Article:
"One year ago Tuesday, Hurricane Sandy bore down on the East Coast, devastating shoreline communities from Florida to Maine."
"The 2013 Atlantic hurricane season looks set to go down as a big washout, marking the first time in 45 years that the strongest storm to form was just a minor Category 1 hurricane."
"Thousands of Australians were urged to evacuate their homes on Wednesday as dry winds threatened to fan a firestorm in mountainous bushland around Sydney, where firefighters battled to control blazes which have been raging for a week."
"US carbon emissions fell in 2012 – again – after peaking in 2007. The Great Recession and a boom in cleaner natural gas are widely credited as driving the reduction, but broader, longer-term shifts are also changing the way Americans use energy."
"The US economy is expanding. Population is growing. But carbon emissions continue to decline.
"The Amazon rain forest's dry season lasts three weeks longer than it did 30 years ago, and the likely culprit is global warming, a new study finds."
"As Hurricane Sandy barreled ashore a year ago, the storm forced the shutdown of several Northeast coastal nuclear power reactors, including the Oyster Creek plant on the Jersey Shore, which took the brunt of Sandy's huge storm surge. Another reactor at Indian Point Energy Center north of New York City shutdown because of power grid disruptions, and a third reactor in southern New Jersey shutdown when Sandy knocked out four of its circulating water pumps."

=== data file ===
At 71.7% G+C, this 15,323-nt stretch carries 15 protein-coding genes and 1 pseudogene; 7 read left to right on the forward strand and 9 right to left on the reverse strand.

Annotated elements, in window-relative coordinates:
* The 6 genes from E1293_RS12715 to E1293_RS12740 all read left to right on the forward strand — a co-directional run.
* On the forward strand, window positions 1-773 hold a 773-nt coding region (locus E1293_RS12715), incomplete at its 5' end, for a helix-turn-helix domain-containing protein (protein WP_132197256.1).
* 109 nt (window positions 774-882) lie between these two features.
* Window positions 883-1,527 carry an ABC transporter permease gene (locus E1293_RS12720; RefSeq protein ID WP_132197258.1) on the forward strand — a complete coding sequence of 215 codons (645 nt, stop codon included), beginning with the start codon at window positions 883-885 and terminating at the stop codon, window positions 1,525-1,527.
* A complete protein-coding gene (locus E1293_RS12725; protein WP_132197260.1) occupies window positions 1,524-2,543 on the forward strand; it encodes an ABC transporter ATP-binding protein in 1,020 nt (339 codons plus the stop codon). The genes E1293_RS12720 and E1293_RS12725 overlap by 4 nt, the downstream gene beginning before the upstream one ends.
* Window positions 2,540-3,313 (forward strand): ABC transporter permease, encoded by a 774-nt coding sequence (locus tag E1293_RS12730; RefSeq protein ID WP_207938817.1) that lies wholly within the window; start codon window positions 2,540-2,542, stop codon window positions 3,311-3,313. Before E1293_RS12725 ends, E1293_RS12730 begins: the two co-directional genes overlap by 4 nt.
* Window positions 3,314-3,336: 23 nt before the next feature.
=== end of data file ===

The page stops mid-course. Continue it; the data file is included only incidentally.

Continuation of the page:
"Many residents of the city's waterfront neighborhoods are struggling with a federal mandate that they elevate their homes or face increases in coastal flood-insurance premiums that eventually could exceed 500%, city officials and advocates say."
"The United States called on Tuesday for a more flexible approach to a new United Nations' climate deal which balances the needs of all countries and has a better chance of success."
"Carbon dioxide emissions from energy production in the United States fell to 5.29 billion metric tons in 2012 -- its lowest level since 1994 -- despite a growing economy and rising population, according to government data released on Monday."
Special Report: Part Three
By KATE SHEPPARD
Americans — and humans in general — have long flocked to the coasts. Thirty-nine percent of the U.S. population, or about 123 million of us, live in coastal counties. But many in coastal areas are finding it increasingly less hospitable due to sea-level rise and extreme weather events linked to climate change. As communities figure out how to adapt to these changes, it is often environmental journalists who are being asked to cover these complex stories.